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What are the skills for a dental assistant?

Donald Ward

in Higher Education

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Karen Wright on April 29, 2018

The following is written by and according to the Department of Labor and particular to the education and training required for dental assistants.

The education and training. In most States, there is no formal education or training requirements to become a dental assistant. High school students interested in a career as a dental assistant should take courses in biology, chemistry, health, and office practices. For those who wish to continue their education, the Commission on Dental Accreditation (CODA) approved 281 dental-assisting training programs in 2009. The programs include classroom, laboratory, and preclinical instruction in dental-assisting skills and related theory. Most programs take about 1 year to complete and lead to a certificate or diploma. Two-year programs offered in community and junior colleges lead to an associate degree. All programs require a high school diploma or its equivalent, and some require science or computer-related courses for admission. A number of private vocational schools offer 4-to 6-month courses in dental assisting, but the Commission on Dental Accreditation does not accredit these programs.

A large number of dental assistants learn through on-the-job training. In these situations, the employing dentist or other dental assistants in the dental office teach the new assistant dental terminology, the names of the instruments, how to accomplish everyday tasks, how to interact with patients, and other necessary things to help keep the dental office running smoothly. While some things can be picked up easily, it may be a few months before new dental assistants are completely knowledgeable about their duties and comfortable doing all their tasks without help.

A period of training for the job is often necessary, even for those who have completed a dental-assisting program or have some previous experience. Different dentists may have their own styles of doing things that need to be learned before an assistant can be comfortable working with them. Office-specific information, such as where files and instruments are kept, will need to be learned at each new job. In addition, as dental technology changes, dental assistants need to stay familiar with the instruments and the procedures that are going to be using or helping dentists to use. On the job training may be enough to keep attendees up to date on these matters.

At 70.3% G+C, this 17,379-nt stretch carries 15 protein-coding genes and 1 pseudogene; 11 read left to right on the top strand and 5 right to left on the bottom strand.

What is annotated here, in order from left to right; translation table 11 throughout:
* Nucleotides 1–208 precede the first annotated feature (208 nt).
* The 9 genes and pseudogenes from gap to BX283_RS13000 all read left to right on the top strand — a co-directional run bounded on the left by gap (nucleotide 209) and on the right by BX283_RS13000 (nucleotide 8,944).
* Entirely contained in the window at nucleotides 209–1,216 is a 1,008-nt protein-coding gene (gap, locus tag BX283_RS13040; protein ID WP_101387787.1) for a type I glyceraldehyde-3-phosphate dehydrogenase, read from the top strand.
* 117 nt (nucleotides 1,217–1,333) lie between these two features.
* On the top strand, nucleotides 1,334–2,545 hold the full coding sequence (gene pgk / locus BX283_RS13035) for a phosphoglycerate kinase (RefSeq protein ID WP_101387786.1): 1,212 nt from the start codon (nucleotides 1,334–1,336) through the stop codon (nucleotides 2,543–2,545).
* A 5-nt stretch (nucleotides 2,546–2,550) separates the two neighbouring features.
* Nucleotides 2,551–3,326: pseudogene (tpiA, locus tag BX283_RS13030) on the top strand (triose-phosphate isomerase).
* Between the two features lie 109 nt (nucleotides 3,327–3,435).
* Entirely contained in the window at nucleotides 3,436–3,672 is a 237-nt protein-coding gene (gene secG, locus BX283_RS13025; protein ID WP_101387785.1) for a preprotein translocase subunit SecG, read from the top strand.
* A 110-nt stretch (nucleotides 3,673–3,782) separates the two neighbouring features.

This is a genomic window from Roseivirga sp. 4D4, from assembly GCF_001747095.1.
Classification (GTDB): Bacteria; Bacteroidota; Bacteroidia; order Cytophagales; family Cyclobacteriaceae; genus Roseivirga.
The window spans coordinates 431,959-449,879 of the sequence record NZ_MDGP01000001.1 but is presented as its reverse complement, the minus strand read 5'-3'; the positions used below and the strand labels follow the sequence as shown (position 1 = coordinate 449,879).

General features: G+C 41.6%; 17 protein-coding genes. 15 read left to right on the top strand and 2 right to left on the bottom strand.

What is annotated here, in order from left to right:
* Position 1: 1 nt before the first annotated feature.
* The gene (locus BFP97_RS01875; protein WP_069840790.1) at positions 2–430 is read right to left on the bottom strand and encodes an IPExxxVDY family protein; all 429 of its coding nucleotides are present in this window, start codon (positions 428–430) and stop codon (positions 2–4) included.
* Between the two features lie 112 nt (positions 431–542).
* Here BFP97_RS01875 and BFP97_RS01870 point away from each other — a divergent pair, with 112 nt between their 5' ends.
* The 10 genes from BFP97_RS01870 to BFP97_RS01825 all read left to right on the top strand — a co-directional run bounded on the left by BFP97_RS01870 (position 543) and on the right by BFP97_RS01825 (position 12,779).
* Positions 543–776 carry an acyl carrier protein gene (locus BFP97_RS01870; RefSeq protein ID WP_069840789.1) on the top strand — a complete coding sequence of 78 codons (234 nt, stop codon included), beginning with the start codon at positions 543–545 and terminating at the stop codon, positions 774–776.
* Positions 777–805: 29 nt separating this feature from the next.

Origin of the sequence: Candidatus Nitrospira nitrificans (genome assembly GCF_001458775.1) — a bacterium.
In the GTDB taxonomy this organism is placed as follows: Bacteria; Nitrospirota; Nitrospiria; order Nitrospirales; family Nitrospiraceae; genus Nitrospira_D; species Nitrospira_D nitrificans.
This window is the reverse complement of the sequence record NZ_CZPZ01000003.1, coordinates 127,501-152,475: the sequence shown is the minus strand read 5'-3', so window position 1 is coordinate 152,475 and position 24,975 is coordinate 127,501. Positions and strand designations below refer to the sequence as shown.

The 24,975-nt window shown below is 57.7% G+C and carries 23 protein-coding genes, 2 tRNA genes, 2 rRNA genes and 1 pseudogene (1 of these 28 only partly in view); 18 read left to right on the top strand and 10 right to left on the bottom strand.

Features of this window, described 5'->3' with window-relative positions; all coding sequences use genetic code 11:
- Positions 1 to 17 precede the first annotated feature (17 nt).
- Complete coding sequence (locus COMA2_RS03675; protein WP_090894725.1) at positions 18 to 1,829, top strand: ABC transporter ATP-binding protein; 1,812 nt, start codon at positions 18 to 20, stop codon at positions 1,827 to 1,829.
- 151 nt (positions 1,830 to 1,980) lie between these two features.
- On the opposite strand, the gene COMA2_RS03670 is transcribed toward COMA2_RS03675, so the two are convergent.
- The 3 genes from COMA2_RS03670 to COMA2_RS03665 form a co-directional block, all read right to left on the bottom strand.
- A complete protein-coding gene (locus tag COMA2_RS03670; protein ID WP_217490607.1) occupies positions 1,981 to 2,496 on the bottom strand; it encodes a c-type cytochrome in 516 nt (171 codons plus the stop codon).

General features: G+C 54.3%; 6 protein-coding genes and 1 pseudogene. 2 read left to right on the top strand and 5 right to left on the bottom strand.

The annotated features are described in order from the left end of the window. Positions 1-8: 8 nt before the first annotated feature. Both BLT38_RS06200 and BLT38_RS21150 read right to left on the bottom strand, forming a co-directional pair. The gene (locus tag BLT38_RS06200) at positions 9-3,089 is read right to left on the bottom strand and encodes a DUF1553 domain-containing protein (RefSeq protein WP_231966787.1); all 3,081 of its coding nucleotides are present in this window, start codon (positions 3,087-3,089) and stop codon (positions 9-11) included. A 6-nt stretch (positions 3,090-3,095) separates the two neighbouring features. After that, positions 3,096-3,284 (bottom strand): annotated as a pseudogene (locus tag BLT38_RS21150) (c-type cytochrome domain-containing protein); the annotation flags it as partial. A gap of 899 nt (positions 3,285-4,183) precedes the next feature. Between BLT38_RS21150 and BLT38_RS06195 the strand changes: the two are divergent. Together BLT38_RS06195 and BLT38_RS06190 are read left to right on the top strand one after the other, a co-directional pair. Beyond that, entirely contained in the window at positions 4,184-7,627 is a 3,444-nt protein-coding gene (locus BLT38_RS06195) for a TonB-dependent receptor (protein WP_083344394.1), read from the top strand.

Licensing and certification. Most States regulate the duties that dental assistants can perform. Some States require licensing or registration to perform expanded functions or to perform radiological procedures at a dentist's office. The license may include attending an accredited dental assistant program and pass a written or practical examination. Many States also require continuing education to maintain the license or registration. However, some States allow dental assistants to perform any function delegated by the dentist. Since requirements vary widely by State, it is recommended to contact the State board directly for specific requirements.

The Certified Dental Assistant (CDA) credential, administered by the Dental assisting National Board (DANB), is recognized or required in more than 37 States toward meeting various requirements. Candidates may qualify to take the DANB certification examination by graduating from a CODA-accredited dental assisting education program or by having 2 years full time or 4 years part-time experience as a dental assistant. In addition, applicants must have certification in cardiopulmonary resuscitation. For annual recertification, individuals must earn continuing education credits. Other organizations offer registration, most often at the State level.

Individual States have also adopted different standards for dental assistants who perform certain advanced functions. In some States, dental assistants who perform radiological procedures must complete additional training distinct from that required to perform other expanded functions. The completion of the Radiation Health and Safety examination or the Certified Dental Assistant examination offered by the Dental assisting National Board (DANB) meets the standards in 30 States and the District of Columbia. Some States require the conclusion of a State-approved course in radiology as well. Twelve States have no formal requirements to perform radiological procedures.


For the source and more detailed information concerning your request, click on the related links section (u.s. Department of Labor) indicated directly below this answer section.


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